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This question already has an answer here:

Short question:

Poor eyesight might have been a major impediment to survival and reproduction in early man (say, 100,000 years ago), but, with the advent of agriculture, major cultural changes, and modern medicine, one might imagine that genes for poor eyesight would persist more easily.

Is that true? Has selection on eyesight been relaxed, or changed significantly, in modern humans? If so, when? Do we know what might explain relaxed selection? If there are any genes associated with, for example, myopia, has their population frequency increased through human history, or has it remained constant?

This New York Times article discusses genetic changes 8 to 4 thousand years ago related to skin color, amino acid absorption, and eventually milk digestion, but it does not mention eyesight.

Background on why I find the question interesting:

A friend of mine speculated that human eyesight is worse today than it was only a few centuries ago, due to the invention and widespread adoption of glasses: a person with poor eyesight genes will now survive and have children, whereas in 1600 they might have died without reproducing.

I'm skeptical: first, glasses became widespread only a few generations ago; second, blurry vision plausibly has little effect on evolutionary fitness. I see no reason why someone with slight myopia would on average have significantly fewer offspring than someone with 20/20 vision, even in a tribe of hunter-gatherers. A short-sighted person could specialize in making hand-axes, for example, and trade them for food -- so I find it plausible that eyesight-related allele frequencies have not changed much over time.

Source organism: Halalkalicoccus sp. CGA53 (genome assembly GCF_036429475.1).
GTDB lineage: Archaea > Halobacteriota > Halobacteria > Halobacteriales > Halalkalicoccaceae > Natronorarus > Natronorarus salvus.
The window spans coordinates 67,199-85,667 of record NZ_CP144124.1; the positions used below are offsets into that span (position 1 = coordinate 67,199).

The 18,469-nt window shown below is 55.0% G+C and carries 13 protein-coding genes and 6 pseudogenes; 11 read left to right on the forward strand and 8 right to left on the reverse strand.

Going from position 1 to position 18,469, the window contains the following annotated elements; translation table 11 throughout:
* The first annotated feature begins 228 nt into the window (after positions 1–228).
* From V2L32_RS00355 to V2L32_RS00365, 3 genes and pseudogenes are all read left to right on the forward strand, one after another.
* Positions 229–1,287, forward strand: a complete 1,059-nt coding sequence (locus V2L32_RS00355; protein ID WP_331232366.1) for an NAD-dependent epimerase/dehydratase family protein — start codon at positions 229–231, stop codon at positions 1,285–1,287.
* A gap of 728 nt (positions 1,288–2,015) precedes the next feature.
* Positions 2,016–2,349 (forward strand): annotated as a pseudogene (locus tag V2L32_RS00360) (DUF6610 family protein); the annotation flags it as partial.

However, I recently heard someone on the radio speculate that eyesight might have worsened significantly a few thousand years ago with the invention of agriculture; the story is that above-average eyesight is a major fitness advantage for a hunter, but not for a farmer. What does the evidence say?

Side note: I realize that eyesight is affected by more than just genes -- for example, age as well as time spent reading books probably both affect eyesight. That's not what this question is about -- I'm interested in genetic selection.

Edit: this question is indeed similar to Bad Eyesight and Evolution, but it isn't identical. That question asks why poor eyesight can persist at all, while mine asks whether evolutionary pressures have changed over time. In particular, do we know of any genes associated with, say, myopia? Do we know whether their allele frequencies have changed over human history?

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marked as duplicate by Remi.b, AliceD, rg255, kmm, James Feb 16 '16 at 4:52

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  • $\begingroup$ Hi Adrian, I've substantially edited your question to make it more concise, normally that leads to better answers. Let me know if I've changed it too much for you. $\endgroup$ – rg255 Feb 12 '16 at 15:46
  • $\begingroup$ @rg255 Hmm, that's a big edit -- I'll try and come up with something intermediate. $\endgroup$ – Adrian Feb 12 '16 at 15:59
  • $\begingroup$ I like the edit better. Note that the question is still relatively long. $\endgroup$ – Remi.b Feb 12 '16 at 17:08
  • $\begingroup$ I think the use of the phrase "poor eyesight" is a little problematic because we don't have a solid reference point. In reference to "perfect" eyesight (how to define that, there are always costs and benefits)? In reference to historic humans (probably largely speculative without definitive evidence)? In reference to other primates or mammals? $\endgroup$ – Harry Vervet Feb 12 '16 at 17:11
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    $\begingroup$ There is no evolution towards bad eyesight. Generally, myopic patients are not hereditary, but are prone to it because of modern lifestyle. $\endgroup$ – Anubhav Goel Dec 21 '16 at 14:29